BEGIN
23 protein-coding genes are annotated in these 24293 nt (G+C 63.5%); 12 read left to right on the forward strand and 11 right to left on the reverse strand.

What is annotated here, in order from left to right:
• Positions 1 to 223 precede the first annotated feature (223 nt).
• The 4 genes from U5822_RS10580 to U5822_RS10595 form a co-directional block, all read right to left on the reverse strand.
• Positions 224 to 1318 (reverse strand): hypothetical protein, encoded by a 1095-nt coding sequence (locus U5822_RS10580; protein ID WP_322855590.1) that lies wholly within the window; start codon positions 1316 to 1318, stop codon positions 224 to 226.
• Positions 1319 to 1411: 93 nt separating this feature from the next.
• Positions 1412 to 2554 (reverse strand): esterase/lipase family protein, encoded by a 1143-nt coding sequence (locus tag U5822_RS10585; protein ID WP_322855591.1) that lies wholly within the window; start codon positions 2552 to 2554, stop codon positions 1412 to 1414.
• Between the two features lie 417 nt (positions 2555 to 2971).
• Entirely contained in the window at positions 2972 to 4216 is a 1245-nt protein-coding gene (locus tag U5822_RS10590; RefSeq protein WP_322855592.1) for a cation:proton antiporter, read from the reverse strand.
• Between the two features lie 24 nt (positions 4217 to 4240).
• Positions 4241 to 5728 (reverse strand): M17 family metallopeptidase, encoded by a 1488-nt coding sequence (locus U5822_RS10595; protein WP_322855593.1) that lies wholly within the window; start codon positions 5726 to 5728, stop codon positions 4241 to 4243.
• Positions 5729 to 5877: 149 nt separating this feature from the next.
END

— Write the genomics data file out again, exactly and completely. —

23 protein-coding genes are annotated in these 24293 nt (G+C 63.5%); 12 read left to right on the forward strand and 11 right to left on the reverse strand.

What is annotated here, in order from left to right:
• Positions 1 to 223 precede the first annotated feature (223 nt).
• The 4 genes from U5822_RS10580 to U5822_RS10595 form a co-directional block, all read right to left on the reverse strand.
• Positions 224 to 1318 (reverse strand): hypothetical protein, encoded by a 1095-nt coding sequence (locus U5822_RS10580; protein ID WP_322855590.1) that lies wholly within the window; start codon positions 1316 to 1318, stop codon positions 224 to 226.
• Positions 1319 to 1411: 93 nt separating this feature from the next.
• Positions 1412 to 2554 (reverse strand): esterase/lipase family protein, encoded by a 1143-nt coding sequence (locus tag U5822_RS10585; protein ID WP_322855591.1) that lies wholly within the window; start codon positions 2552 to 2554, stop codon positions 1412 to 1414.
• Between the two features lie 417 nt (positions 2555 to 2971).
• Entirely contained in the window at positions 2972 to 4216 is a 1245-nt protein-coding gene (locus tag U5822_RS10590; RefSeq protein WP_322855592.1) for a cation:proton antiporter, read from the reverse strand.
• Between the two features lie 24 nt (positions 4217 to 4240).
• Positions 4241 to 5728 (reverse strand): M17 family metallopeptidase, encoded by a 1488-nt coding sequence (locus U5822_RS10595; protein WP_322855593.1) that lies wholly within the window; start codon positions 5726 to 5728, stop codon positions 4241 to 4243.
• Positions 5729 to 5877: 149 nt separating this feature from the next.